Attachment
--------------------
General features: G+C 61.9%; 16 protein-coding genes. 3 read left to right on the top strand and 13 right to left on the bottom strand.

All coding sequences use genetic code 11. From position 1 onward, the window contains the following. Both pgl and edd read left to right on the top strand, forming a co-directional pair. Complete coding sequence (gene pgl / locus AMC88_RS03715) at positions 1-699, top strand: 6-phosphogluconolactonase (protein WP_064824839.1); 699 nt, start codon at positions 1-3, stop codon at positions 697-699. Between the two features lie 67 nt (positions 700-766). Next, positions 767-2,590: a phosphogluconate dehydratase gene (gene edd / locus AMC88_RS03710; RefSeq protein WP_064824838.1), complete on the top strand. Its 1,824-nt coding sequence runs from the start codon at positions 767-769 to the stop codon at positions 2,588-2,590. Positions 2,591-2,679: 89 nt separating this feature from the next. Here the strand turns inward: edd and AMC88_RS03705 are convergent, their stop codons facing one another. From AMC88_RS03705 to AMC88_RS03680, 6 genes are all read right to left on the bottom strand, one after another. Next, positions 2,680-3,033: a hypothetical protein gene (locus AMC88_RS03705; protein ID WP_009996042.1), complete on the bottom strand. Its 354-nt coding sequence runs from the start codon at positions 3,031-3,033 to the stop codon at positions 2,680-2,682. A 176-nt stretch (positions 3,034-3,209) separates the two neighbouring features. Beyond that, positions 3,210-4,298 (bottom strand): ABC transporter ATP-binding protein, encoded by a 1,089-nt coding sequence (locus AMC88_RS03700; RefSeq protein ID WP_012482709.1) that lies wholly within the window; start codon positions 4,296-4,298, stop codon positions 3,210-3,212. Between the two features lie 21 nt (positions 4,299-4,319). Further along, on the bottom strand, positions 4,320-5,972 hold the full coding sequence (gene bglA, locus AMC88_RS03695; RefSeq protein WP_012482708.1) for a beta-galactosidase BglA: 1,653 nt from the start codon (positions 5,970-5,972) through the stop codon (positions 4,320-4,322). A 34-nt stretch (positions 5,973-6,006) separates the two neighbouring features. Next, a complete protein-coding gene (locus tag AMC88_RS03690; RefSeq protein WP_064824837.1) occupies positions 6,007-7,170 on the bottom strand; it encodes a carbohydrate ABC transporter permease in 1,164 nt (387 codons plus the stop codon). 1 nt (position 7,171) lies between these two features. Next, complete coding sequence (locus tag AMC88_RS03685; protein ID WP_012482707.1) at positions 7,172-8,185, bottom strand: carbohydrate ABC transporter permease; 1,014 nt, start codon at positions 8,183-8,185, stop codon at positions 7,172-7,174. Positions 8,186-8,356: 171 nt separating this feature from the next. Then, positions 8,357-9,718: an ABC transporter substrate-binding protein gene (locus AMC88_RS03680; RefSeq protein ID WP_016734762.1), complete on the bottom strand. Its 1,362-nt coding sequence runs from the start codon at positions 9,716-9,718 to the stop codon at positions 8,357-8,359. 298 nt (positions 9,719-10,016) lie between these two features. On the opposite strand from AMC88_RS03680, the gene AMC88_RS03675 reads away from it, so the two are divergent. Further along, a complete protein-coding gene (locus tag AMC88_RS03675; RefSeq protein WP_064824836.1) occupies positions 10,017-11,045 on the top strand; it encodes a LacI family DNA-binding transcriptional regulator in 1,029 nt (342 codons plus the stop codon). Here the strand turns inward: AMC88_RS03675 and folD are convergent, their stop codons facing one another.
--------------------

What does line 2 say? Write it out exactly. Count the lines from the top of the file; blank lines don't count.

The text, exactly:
All coding sequences use genetic code 11. From position 1 onward, the window contains the following. Both pgl and edd read left to right on the top strand, forming a co-directional pair. Complete coding sequence (gene pgl / locus AMC88_RS03715) at positions 1-699, top strand: 6-phosphogluconolactonase (protein WP_064824839.1); 699 nt, start codon at positions 1-3, stop codon at positions 697-699. Between the two features lie 67 nt (positions 700-766). Next, positions 767-2,590: a phosphogluconate dehydratase gene (gene edd / locus AMC88_RS03710; RefSeq protein WP_064824838.1), complete on the top strand. Its 1,824-nt coding sequence runs from the start codon at positions 767-769 to the stop codon at positions 2,588-2,590. Positions 2,591-2,679: 89 nt separating this feature from the next. Here the strand turns inward: edd and AMC88_RS03705 are convergent, their stop codons facing one another. From AMC88_RS03705 to AMC88_RS03680, 6 genes are all read right to left on the bottom strand, one after another. Next, positions 2,680-3,033: a hypothetical protein gene (locus AMC88_RS03705; protein ID WP_009996042.1), complete on the bottom strand. Its 354-nt coding sequence runs from the start codon at positions 3,031-3,033 to the stop codon at positions 2,680-2,682. A 176-nt stretch (positions 3,034-3,209) separates the two neighbouring features. Beyond that, positions 3,210-4,298 (bottom strand): ABC transporter ATP-binding protein, encoded by a 1,089-nt coding sequence (locus AMC88_RS03700; RefSeq protein ID WP_012482709.1) that lies wholly within the window; start codon positions 4,296-4,298, stop codon positions 3,210-3,212. Between the two features lie 21 nt (positions 4,299-4,319). Further along, on the bottom strand, positions 4,320-5,972 hold the full coding sequence (gene bglA, locus AMC88_RS03695; RefSeq protein WP_012482708.1) for a beta-galactosidase BglA: 1,653 nt from the start codon (positions 5,970-5,972) through the stop codon (positions 4,320-4,322). A 34-nt stretch (positions 5,973-6,006) separates the two neighbouring features. Next, a complete protein-coding gene (locus tag AMC88_RS03690; RefSeq protein WP_064824837.1) occupies positions 6,007-7,170 on the bottom strand; it encodes a carbohydrate ABC transporter permease in 1,164 nt (387 codons plus the stop codon). 1 nt (position 7,171) lies between these two features. Next, complete coding sequence (locus tag AMC88_RS03685; protein ID WP_012482707.1) at positions 7,172-8,185, bottom strand: carbohydrate ABC transporter permease; 1,014 nt, start codon at positions 8,183-8,185, stop codon at positions 7,172-7,174. Positions 8,186-8,356: 171 nt separating this feature from the next. Then, positions 8,357-9,718: an ABC transporter substrate-binding protein gene (locus AMC88_RS03680; RefSeq protein ID WP_016734762.1), complete on the bottom strand. Its 1,362-nt coding sequence runs from the start codon at positions 9,716-9,718 to the stop codon at positions 8,357-8,359. 298 nt (positions 9,719-10,016) lie between these two features. On the opposite strand from AMC88_RS03680, the gene AMC88_RS03675 reads away from it, so the two are divergent. Further along, a complete protein-coding gene (locus tag AMC88_RS03675; RefSeq protein WP_064824836.1) occupies positions 10,017-11,045 on the top strand; it encodes a LacI family DNA-binding transcriptional regulator in 1,029 nt (342 codons plus the stop codon). Here the strand turns inward: AMC88_RS03675 and folD are convergent, their stop codons facing one another.